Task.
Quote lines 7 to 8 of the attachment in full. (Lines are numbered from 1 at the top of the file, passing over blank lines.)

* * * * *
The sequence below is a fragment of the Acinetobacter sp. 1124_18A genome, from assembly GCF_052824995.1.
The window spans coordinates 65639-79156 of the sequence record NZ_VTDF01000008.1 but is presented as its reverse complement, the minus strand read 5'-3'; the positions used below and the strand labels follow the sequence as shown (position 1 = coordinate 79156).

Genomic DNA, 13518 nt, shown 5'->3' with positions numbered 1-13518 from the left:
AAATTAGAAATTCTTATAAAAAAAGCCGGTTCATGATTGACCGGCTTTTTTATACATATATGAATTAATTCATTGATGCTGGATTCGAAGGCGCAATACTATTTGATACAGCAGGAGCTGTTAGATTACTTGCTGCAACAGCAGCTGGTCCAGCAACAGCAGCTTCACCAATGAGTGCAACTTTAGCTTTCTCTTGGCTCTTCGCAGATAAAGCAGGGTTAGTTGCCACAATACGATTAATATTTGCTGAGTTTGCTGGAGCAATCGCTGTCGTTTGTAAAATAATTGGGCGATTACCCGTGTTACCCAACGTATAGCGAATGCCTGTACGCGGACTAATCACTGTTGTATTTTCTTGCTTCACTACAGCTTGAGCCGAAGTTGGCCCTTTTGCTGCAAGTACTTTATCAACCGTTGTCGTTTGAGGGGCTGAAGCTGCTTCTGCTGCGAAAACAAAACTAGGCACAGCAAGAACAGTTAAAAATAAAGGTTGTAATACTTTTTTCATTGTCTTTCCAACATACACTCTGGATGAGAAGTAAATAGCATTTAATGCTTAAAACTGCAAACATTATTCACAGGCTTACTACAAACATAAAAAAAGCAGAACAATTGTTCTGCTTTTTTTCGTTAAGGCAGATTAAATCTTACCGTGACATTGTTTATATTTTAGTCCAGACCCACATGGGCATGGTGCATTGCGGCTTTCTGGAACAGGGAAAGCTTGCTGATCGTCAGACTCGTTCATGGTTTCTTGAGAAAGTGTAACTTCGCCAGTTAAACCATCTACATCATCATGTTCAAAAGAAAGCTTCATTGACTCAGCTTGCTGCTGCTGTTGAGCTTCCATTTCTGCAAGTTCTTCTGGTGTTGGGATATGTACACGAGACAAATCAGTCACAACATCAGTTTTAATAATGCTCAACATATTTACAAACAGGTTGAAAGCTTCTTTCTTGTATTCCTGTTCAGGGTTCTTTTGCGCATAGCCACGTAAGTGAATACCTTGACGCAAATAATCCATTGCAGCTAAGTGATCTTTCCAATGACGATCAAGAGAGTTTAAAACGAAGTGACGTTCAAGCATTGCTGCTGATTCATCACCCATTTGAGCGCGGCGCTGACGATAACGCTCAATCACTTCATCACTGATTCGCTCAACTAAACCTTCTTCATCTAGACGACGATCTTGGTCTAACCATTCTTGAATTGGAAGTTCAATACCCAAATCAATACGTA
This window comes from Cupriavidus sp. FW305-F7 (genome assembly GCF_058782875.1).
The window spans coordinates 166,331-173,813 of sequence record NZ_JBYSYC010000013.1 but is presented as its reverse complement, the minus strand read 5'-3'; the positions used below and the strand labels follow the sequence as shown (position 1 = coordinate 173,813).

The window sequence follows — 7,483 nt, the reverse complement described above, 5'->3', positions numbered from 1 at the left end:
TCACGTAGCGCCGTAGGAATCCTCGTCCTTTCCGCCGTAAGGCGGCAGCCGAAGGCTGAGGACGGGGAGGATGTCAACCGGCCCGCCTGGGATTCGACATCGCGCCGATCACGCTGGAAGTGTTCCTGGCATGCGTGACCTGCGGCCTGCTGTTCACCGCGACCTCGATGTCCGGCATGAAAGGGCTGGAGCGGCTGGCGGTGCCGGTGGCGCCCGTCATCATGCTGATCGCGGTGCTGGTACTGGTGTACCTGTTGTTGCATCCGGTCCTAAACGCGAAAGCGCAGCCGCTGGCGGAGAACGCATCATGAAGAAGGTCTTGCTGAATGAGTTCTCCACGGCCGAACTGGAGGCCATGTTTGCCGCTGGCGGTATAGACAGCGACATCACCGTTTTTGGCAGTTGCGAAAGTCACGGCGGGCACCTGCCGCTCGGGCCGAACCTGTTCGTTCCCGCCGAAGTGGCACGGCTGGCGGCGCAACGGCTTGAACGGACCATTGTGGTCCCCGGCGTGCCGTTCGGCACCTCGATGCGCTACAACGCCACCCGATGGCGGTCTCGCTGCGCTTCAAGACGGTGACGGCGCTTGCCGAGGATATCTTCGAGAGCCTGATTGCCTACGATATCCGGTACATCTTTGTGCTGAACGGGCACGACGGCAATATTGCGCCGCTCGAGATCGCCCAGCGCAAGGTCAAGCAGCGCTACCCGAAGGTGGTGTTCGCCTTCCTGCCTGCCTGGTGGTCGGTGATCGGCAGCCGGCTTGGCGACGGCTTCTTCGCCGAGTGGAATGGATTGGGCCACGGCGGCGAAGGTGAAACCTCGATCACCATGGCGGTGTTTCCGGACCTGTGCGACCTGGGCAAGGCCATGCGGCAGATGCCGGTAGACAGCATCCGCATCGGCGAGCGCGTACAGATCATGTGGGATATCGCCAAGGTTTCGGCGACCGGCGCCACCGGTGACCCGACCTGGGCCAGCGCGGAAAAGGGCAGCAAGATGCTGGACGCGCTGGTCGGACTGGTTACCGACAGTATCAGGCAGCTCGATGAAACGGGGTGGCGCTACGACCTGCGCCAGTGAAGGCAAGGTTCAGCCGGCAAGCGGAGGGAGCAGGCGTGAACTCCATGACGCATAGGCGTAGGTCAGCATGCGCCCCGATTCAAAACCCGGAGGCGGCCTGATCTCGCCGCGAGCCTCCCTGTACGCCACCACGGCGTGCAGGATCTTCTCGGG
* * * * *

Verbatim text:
The window sequence follows — 7,483 nt, the reverse complement described above, 5'->3', positions numbered from 1 at the left end:
TCACGTAGCGCCGTAGGAATCCTCGTCCTTTCCGCCGTAAGGCGGCAGCCGAAGGCTGAGGACGGGGAGGATGTCAACCGGCCCGCCTGGGATTCGACATCGCGCCGATCACGCTGGAAGTGTTCCTGGCATGCGTGACCTGCGGCCTGCTGTTCACCGCGACCTCGATGTCCGGCATGAAAGGGCTGGAGCGGCTGGCGGTGCCGGTGGCGCCCGTCATCATGCTGATCGCGGTGCTGGTACTGGTGTACCTGTTGTTGCATCCGGTCCTAAACGCGAAAGCGCAGCCGCTGGCGGAGAACGCATCATGAAGAAGGTCTTGCTGAATGAGTTCTCCACGGCCGAACTGGAGGCCATGTTTGCCGCTGGCGGTATAGACAGCGACATCACCGTTTTTGGCAGTTGCGAAAGTCACGGCGGGCACCTGCCGCTCGGGCCGAACCTGTTCGTTCCCGCCGAAGTGGCACGGCTGGCGGCGCAACGGCTTGAACGGACCATTGTGGTCCCCGGCGTGCCGTTCGGCACCTCGATGCGCTACAACGCCACCCGATGGCGGTCTCGCTGCGCTTCAAGACGGTGACGGCGCTTGCCGAGGATATCTTCGAGAGCCTGATTGCCTACGATATCCGGTACATCTTTGTGCTGAACGGGCACGACGGCAATATTGCGCCGCTCGAGATCGCCCAGCGCAAGGTCAAGCAGCGCTACCCGAAGGTGGTGTTCGCCTTCCTGCCTGCCTGGTGGTCGGTGATCGGCAGCCGGCTTGGCGACGGCTTCTTCGCCGAGTGGAATGGATTGGGCCACGGCGGCGAAGGTGAAACCTCGATCACCATGGCGGTGTTTCCGGACCTGTGCGACCTGGGCAAGGCCATGCGGCAGATGCCGGTAGACAGCATCCGCATCGGCGAGCGCGTACAGATCATGTGGGATATCGCCAAGGTTTCGGCGACCGGCGCCACCGGTGACCCGACCTGGGCCAGCGCGGAAAAGGGCAGCAAGATGCTGGACGCGCTGGTCGGACTGGTTACCGACAGTATCAGGCAGCTCGATGAAACGGGGTGGCGCTACGACCTGCGCCAGTGAAGGCAAGGTTCAGCCGGCAAGCGGAGGGAGCAGGCGTGAACTCCATGACGCATAGGCGTAGGTCAGCATGCGCCCCGATTCAAAACCCGGAGGCGGCCTGATCTCGCCGCGAGCCTCCCTGTACGCCACCACGGCGTGCAGGATCTTCTCGGG